Symptoms of Growing Pains in Kids

A Pediatrician Explains How to Spot and Treat Growing Pains

A boy clutching his leg in pain after an accident
Mieke Dalle/Photographer's Choice RF/Getty Images

Q. I have a son who is four years old and his legs have really been hurting him. They hurt at all different times. I have given him Tylenol, Motrin, Advil, warm baths with lavender, massage, and nothing seems to help. He hasn't been sick or running a temperature. Please help! —Anna; Sacramento, CA

A. Four years old is a prime age at which many children begin to have growing pains, so that may be the cause—especially since he hasn't been sick and hasn't had a fever.

What Growing Pains Are

Growing pains are pains in muscles or bones and they tend to occur when children experience rapid growth. Children who have growing pains typically have pain in their legs either late in the day or in the middle of the night. These pains can be particularly bad after a day of intense physical activity, but it isn't always known what causes them.

Children who have growing pains usually do not have any other symptoms, such as weight loss, limping, fever, or joint swelling, and the pain shouldn't limit his activity.

Growing pains also commonly occur:

  • in both boys and girls
  • in both legs
  • in the front of the thigh, in the calf muscle (the back of the lower leg), in the muscles in the back of the knee, and in the heel of the foot
  • in children between the ages of three and five and between the ages of eight and 12 
  • in more than 30 percent of children

How to Treat Growing Pains in Children

If you are able to treat the pain when it occurs and your son is then fine for some time until the pain begins again, then that can be normal, depending on how often it is happening.

 Here are some treatments that might help:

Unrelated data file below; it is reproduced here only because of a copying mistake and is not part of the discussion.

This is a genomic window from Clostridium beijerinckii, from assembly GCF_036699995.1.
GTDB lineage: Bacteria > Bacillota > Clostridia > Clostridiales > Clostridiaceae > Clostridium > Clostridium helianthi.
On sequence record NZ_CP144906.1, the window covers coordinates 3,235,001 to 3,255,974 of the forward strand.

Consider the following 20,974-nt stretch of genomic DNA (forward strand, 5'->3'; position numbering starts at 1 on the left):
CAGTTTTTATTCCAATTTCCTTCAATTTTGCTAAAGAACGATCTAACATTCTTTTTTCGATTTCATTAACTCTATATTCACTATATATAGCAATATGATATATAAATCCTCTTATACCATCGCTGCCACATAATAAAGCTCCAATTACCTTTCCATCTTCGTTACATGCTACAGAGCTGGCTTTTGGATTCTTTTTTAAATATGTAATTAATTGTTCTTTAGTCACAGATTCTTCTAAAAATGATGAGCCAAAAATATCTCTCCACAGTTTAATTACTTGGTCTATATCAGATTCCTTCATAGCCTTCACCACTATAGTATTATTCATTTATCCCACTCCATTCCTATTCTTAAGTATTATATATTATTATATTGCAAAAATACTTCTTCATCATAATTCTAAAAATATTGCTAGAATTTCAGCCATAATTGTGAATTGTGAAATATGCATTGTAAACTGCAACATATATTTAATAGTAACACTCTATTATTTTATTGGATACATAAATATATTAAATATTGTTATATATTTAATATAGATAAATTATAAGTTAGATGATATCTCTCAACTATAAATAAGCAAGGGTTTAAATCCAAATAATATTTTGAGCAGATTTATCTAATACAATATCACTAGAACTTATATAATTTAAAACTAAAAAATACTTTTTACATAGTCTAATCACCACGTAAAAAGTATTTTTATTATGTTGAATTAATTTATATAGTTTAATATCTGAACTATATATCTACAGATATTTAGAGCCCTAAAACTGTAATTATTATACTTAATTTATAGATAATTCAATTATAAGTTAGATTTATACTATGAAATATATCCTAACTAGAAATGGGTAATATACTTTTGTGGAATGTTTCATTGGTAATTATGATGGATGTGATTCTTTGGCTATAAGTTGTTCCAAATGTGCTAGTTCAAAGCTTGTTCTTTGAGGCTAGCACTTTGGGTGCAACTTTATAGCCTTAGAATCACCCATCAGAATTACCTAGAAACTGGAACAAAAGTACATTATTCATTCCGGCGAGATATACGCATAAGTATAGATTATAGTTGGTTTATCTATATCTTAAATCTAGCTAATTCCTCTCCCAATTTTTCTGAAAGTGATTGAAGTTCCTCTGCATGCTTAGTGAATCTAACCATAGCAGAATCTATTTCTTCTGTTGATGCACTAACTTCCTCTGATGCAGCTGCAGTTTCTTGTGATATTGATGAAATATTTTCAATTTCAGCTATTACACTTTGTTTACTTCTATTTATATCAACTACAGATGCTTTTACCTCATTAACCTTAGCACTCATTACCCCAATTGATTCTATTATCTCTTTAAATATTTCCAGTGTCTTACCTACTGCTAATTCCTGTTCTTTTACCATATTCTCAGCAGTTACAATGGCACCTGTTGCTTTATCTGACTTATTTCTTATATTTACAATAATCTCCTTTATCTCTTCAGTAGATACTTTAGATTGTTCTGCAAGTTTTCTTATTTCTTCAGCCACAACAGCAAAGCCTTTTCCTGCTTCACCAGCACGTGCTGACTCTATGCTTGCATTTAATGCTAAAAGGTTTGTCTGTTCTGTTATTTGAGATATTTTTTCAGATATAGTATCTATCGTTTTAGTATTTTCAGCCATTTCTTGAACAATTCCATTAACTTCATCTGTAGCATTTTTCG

• If growing pains are causing leg pain in your child, then massaging the area tends to help, whereas if there was an injury or another medical condition causing the pain, touching or massaging the area would likely make the pain worse. 
  • It may help to give him ibuprofen (Motrin or Advil) in the evening whenever he has had a very active day (like after soccer practice) to see if that keeps the pain from starting that night. You shouldn't do that every night or even on most nights, though, without talking to your pediatrician first.
  • You could try icing the areas that are painful.
  • If his pain seems to be more intense on days when he exercises, you might consider limiting the duration or the intensity of his physical activity a little bit and encouraging him to rest more to see if that helps. 

What If It's Not Growing Pains?

It's a little unclear what you mean when you say 'nothing seems to help.'

If you mean that your treatments help reduce the pain temporarily, but the pain always comes back at some point, then that is to be expected when it comes to growing pains. 

But if you mean that no treatments help even slightly, including the ones in the bullet points above, then you likely need to see your kid's pediatrician for an evaluation. Although growing pains are often blamed for leg pain, there are other conditions that can cause leg pain, and your son may need some blood tests or an x-ray just to be sure that it really is growing pains. You and the doctor may want to rule out other possible causes, including infections, stress fractures, tumors, and osteochrondritis dissecans (OCD)—a condition that causes loose cartilage and its supporting bone, most often in the knee joint (but it can also occur in the elbow or ankle).


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